Troubled skies4 min read . Updated: 26 Feb 2012, 09:42 PM IST
The global airline industry is headed for a train-wreck.
Despite a recovering global economy, years of draconian cost-cutting, massive concessions from employees and lenders, the airline industry in the US can’t make any money over time, can’t efficiently run its operations and seems determined to abuse its customers by reducing service at every turn. Elsewhere, the only airlines that are “doing well" like Singapore Airlines, Emirates and Qatar Airlines have either implicit or explicit government support. From Chile to the US, to Europe, to India to China, airlines are bleeding red.
The global airline industry has been growing at about 5% annually over the last 10 years and is expected to continue that for the next decade. Today, the world flies about four trillion revenue passenger kilometres (RPKs), the unit of measure that refers to the number of revenue passengers multiplied by the kilometres of air travel. Mature markets like the US and Europe have been growing at a slower rate than the rest of the World. Experts believe that their market share will gradually decline over the next 10 years from approximately 60% to about 50% of RPKs. The last decade witnessed a very serious impact from two events: the 9/11 terrorist attacks and the 2008 financial crisis.
The nub of the issue though is not revenue or passenger growth but sustainable profits. The global airline industry is over-studied. It’s a common parlour game to speak about how poorly airlines are doing and to speculate about the next airline that will go bankrupt.
The US airline industry is estimated to have lost over $10 billion in cumulative terms over the last decade. India’s airlines lost about $2 billion in 2010-11 and a similar magnitude of loss is expected in 2011-12. According to the International Air Transport Association (Iata), the years 2010 and 2011 were modest profit years for the overall industry (led by airlines from the Asia-Pacific region) after losses in 2008 and 2009. Southwest Airlines in the US (current fleet 555, established 1967), Ryanair in Europe (fleet 290, established 1985) and IndiGo in India (fleet 51, established 2006) are often quoted as examples of airlines that have succeeded. After a few initial years of teething troubles, Southwest Airlines has had an unparalleled 39-year streak of continuously making profits. IndiGo, which now has the second largest market share of air traffic in India, is the country’s only profitable airline.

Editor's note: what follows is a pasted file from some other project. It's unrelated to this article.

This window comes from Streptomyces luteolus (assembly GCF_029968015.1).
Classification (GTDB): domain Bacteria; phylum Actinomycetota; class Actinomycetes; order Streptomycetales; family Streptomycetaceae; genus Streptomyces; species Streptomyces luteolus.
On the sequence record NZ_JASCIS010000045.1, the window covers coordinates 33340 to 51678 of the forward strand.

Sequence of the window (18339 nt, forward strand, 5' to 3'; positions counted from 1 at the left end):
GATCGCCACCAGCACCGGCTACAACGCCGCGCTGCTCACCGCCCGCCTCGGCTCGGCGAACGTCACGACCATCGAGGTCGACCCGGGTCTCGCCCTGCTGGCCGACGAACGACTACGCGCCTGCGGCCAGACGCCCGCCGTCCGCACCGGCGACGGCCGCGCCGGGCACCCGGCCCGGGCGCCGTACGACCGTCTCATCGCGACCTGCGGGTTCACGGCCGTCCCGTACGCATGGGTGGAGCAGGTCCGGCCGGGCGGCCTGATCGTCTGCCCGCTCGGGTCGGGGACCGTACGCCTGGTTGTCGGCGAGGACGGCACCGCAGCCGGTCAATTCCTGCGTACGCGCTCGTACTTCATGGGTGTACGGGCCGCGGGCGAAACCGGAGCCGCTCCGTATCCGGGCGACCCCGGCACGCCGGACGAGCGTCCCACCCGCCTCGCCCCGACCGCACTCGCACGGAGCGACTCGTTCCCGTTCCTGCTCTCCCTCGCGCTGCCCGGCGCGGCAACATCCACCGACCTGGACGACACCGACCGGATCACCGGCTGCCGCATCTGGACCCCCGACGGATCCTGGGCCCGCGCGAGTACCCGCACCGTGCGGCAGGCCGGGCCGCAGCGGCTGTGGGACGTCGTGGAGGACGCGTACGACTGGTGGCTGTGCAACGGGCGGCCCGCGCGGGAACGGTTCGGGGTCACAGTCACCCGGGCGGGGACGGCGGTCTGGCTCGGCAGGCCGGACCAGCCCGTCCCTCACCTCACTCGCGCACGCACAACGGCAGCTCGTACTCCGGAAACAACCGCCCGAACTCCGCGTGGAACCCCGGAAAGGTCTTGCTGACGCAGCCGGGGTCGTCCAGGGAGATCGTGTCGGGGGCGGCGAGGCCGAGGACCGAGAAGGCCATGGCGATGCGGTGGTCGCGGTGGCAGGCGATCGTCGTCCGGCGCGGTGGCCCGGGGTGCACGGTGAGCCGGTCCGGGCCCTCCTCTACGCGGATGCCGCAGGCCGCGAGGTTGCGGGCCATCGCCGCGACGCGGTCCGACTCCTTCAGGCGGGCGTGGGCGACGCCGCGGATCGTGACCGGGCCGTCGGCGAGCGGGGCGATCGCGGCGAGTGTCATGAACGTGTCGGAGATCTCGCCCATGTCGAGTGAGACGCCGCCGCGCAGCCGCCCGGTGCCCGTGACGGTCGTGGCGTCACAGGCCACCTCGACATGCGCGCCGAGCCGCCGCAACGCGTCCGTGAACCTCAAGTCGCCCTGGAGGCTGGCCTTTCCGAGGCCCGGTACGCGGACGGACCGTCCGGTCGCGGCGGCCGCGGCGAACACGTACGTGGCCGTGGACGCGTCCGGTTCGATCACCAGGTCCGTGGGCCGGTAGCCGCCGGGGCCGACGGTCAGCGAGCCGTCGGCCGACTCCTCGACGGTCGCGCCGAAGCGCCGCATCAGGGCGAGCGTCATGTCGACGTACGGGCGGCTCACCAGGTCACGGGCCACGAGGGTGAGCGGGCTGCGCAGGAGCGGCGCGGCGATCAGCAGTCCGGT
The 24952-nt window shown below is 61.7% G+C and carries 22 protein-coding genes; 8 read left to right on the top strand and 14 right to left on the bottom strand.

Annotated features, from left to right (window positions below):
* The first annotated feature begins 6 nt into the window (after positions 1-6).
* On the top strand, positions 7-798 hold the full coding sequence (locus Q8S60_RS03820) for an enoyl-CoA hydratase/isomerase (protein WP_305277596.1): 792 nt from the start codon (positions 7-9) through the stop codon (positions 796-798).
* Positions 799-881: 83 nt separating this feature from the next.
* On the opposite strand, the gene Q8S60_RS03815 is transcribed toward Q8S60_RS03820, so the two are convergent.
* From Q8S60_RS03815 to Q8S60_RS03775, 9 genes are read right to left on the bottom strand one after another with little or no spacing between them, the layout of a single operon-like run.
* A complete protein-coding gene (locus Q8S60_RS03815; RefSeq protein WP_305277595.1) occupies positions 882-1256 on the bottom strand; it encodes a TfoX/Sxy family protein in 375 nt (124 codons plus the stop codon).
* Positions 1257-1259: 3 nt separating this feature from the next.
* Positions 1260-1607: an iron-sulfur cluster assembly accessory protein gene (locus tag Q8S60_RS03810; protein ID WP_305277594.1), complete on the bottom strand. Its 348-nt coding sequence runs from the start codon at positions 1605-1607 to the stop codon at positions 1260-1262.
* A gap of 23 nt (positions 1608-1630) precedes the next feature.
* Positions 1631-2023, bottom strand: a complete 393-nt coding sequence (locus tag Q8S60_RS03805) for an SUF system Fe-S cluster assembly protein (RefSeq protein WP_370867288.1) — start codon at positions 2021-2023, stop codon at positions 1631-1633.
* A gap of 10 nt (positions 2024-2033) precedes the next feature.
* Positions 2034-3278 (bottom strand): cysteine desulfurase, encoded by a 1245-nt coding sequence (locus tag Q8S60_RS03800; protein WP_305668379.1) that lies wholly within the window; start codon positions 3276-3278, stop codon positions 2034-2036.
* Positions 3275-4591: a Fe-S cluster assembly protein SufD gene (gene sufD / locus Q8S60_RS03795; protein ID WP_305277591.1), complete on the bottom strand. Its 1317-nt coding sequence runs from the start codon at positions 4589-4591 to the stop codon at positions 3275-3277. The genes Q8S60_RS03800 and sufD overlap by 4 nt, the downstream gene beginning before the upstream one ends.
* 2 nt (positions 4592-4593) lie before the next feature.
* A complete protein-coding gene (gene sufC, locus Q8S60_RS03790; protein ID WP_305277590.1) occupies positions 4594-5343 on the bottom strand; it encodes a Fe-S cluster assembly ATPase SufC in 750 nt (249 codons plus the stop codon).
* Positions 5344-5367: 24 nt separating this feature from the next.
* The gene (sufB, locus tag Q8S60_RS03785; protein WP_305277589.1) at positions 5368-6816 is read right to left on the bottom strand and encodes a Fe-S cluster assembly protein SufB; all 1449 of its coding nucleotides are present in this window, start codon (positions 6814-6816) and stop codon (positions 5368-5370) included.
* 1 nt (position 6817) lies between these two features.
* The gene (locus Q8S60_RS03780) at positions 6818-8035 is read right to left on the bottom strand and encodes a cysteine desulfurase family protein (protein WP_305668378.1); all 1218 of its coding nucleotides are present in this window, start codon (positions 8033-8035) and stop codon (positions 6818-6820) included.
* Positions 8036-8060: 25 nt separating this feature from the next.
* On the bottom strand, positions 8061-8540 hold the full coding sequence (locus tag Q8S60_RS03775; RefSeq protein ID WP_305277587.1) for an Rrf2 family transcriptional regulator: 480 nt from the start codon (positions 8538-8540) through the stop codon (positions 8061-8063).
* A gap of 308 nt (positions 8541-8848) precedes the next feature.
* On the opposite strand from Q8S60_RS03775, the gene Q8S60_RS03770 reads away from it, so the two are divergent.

While there is an intense effort around quarterly and annual estimates, few seem to be asking the question about the structure of the industry and the design for long-term survival. Fuel costs, taxes and operational efficiency are often the suggested “villains".
The most important issue though is that revenue is simply not sufficient to cover the costs of operation. Downward pressure on revenue from competition and pricing visibility is unable to keep up with the upward pressure from escalating costs related to fuel, taxes, insurance and employees. Tweaking costs alone is not a long-term solution; it must be combined with a structural increase in prices.
Confronted with fierce competition, how can the industry raise prices? Is the inevitable market–forced consolidation the best approach? Or is applying the public utility model to airlines the right solution?
This would take the airlines full circle back to the late 1970s in the US or the 1990s in India, where prices were fixed and a government agency was responsible for planning growth. While the public utility model does a good job when change is small and measured, its rigidity in terms of innovation and pricing becomes obvious during periods of rapid change. The principal rationale suggested for full deregulation of the US airline industry in 1978 was “sharp rise in pricing" and “no new entrant for decades". The experience of deregulation around the world has indeed delivered new players, lower costs of travel, greater innovation and choice to customers. Deregulation is clearly the preferred alternative to the public utility model. In India, we can do a few things to make the deregulated industry more viable. The low hanging fruit is to reduce taxes on jet fuel to the international average and to deregulate pricing of airport charges.
More (small) airports in proximity of economic hubs—Faridabad or Ghaziabad near Delhi for example—will allow for lower airport charges, a premium for convenience and a revolution in lower-capacity jet aircraft seats. Bombardier and Embraer offer 45-70 seat jet aircraft that could dramatically change the revenue-cost trade-off on some segments in India. For India’s geography, these newer planes offer fuel economy over the ancient Boeing 737 and the more recent Airbus 319.
P.S. “If the Wright brothers were alive today, Wilbur would have to fire Orville to reduce costs." Herb Kelleher, legendary CEO of Southwest Airlines.
Narayan Ramachandran is an investor and entrepreneur based in Bangalore. He writes on the interaction between society, government and markets. Comments are welcome at firstname.lastname@example.org
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